4. Discussion

The aim of the present study was to investigate family perceptions regarding AN especially in relation to their own experience, with the help of two case studies supported by qualitative and quantitative data. The existing literature on parental care of children with anorexia [32,33] showed that parents, in managing the interaction with their child, developed negotiation processes in which they attempted to mediate between their own feelings of guilt and frustration and their striving to understand the illness in order to adapt to the child’s care [34]. The same could be shown here in detail with, e.g., in the second case study, the clashing role expectations of the father and mother. It is evident that being confronted with one’s own responsibilities, and potentially maladaptive behaviours, as well as fluctuating stages in one’s own child (from help-seeking to resistant) is a challenge for most parents who must simultaneously negotiate their own roles within the family and outside (e.g., at work).
The quantitative data of this study confirmed current findings by showing that the secure parenting attachment style is not the one most frequently observed among parents of girls diagnosed with AN; most of these parents displayed a dismissing attachment style that is characterized by low anxiety and high avoidance [35]. In addition, 42.9% of our sample exceeded the clinical cut-off of the Family Functioning Scale (GF-FAD > 2.00). These findings might not only be interpreted as a cause but also as an effect of AN as well, one that arises in the form of helplessness, role confusion, shame and guilt—a conclusion that the qualitative findings support, which will be discussed further below.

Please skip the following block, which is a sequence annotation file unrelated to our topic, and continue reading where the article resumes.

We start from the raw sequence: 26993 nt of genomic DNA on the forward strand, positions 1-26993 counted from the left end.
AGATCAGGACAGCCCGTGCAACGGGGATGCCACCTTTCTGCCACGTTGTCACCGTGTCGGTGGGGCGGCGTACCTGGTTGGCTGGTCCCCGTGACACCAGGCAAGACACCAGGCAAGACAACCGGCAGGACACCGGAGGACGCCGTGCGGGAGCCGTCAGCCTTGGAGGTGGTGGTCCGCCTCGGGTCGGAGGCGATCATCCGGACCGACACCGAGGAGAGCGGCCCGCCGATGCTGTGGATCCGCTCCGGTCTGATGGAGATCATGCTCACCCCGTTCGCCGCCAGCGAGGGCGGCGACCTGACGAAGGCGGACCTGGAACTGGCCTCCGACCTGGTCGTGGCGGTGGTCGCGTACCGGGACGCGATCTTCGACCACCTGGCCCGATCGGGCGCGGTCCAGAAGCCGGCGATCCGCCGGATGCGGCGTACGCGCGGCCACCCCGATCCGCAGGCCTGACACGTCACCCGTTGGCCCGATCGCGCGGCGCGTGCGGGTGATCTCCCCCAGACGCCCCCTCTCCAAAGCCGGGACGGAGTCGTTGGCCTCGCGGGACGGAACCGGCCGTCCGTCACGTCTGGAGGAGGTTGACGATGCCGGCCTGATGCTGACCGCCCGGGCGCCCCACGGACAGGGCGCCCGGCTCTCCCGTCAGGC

The assumed cause for AN seems to have an impact of what kind of solutions the parents strive for. All dismissive parents stated that AN was a condition of the mind; the cause was, thus, assumed to be inside their children, which, again, might be difficult for the parents to detect and, therefore, for them to influence. If this is the major explanation, avoidance becomes understandable in that it circumvents frustration and disappointment in the treatment process [12]. Surprisingly, self-efficacy varied widely between parents but did not vary systematically with attachment styles or family functioning. This may indicate that self-efficacy displays a temporary state the parents are in—one that is influenced by multiple factors [36].